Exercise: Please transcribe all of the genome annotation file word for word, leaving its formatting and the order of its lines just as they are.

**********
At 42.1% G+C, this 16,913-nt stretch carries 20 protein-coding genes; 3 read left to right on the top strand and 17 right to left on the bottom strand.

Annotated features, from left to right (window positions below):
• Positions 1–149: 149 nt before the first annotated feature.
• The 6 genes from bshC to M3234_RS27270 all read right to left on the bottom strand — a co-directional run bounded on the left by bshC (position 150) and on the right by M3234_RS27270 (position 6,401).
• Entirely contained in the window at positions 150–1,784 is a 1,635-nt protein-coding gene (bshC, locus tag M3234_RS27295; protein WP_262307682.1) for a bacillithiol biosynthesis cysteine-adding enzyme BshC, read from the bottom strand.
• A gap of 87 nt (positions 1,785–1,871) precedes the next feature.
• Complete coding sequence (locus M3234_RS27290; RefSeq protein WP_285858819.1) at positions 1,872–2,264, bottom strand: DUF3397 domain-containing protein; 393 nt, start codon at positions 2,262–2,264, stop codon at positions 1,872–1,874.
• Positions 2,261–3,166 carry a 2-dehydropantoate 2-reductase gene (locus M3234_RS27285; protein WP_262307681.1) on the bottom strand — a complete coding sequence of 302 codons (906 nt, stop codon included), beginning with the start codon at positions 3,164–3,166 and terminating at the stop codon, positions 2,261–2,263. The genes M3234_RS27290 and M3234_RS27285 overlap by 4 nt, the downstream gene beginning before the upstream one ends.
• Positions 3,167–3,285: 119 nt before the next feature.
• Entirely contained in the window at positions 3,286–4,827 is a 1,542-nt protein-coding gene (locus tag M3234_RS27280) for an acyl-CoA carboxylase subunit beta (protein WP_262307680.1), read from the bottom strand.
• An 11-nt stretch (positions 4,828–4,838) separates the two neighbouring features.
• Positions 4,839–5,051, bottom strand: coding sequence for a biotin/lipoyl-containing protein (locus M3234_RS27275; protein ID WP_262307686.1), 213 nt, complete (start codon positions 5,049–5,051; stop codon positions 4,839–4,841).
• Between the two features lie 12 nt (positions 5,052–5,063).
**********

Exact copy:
At 42.1% G+C, this 16,913-nt stretch carries 20 protein-coding genes; 3 read left to right on the top strand and 17 right to left on the bottom strand.

Annotated features, from left to right (window positions below):
• Positions 1–149: 149 nt before the first annotated feature.
• The 6 genes from bshC to M3234_RS27270 all read right to left on the bottom strand — a co-directional run bounded on the left by bshC (position 150) and on the right by M3234_RS27270 (position 6,401).
• Entirely contained in the window at positions 150–1,784 is a 1,635-nt protein-coding gene (bshC, locus tag M3234_RS27295; protein WP_262307682.1) for a bacillithiol biosynthesis cysteine-adding enzyme BshC, read from the bottom strand.
• A gap of 87 nt (positions 1,785–1,871) precedes the next feature.
• Complete coding sequence (locus M3234_RS27290; RefSeq protein WP_285858819.1) at positions 1,872–2,264, bottom strand: DUF3397 domain-containing protein; 393 nt, start codon at positions 2,262–2,264, stop codon at positions 1,872–1,874.
• Positions 2,261–3,166 carry a 2-dehydropantoate 2-reductase gene (locus M3234_RS27285; protein WP_262307681.1) on the bottom strand — a complete coding sequence of 302 codons (906 nt, stop codon included), beginning with the start codon at positions 3,164–3,166 and terminating at the stop codon, positions 2,261–2,263. The genes M3234_RS27290 and M3234_RS27285 overlap by 4 nt, the downstream gene beginning before the upstream one ends.
• Positions 3,167–3,285: 119 nt before the next feature.
• Entirely contained in the window at positions 3,286–4,827 is a 1,542-nt protein-coding gene (locus tag M3234_RS27280) for an acyl-CoA carboxylase subunit beta (protein WP_262307680.1), read from the bottom strand.
• An 11-nt stretch (positions 4,828–4,838) separates the two neighbouring features.
• Positions 4,839–5,051, bottom strand: coding sequence for a biotin/lipoyl-containing protein (locus M3234_RS27275; protein ID WP_262307686.1), 213 nt, complete (start codon positions 5,049–5,051; stop codon positions 4,839–4,841).
• Between the two features lie 12 nt (positions 5,052–5,063).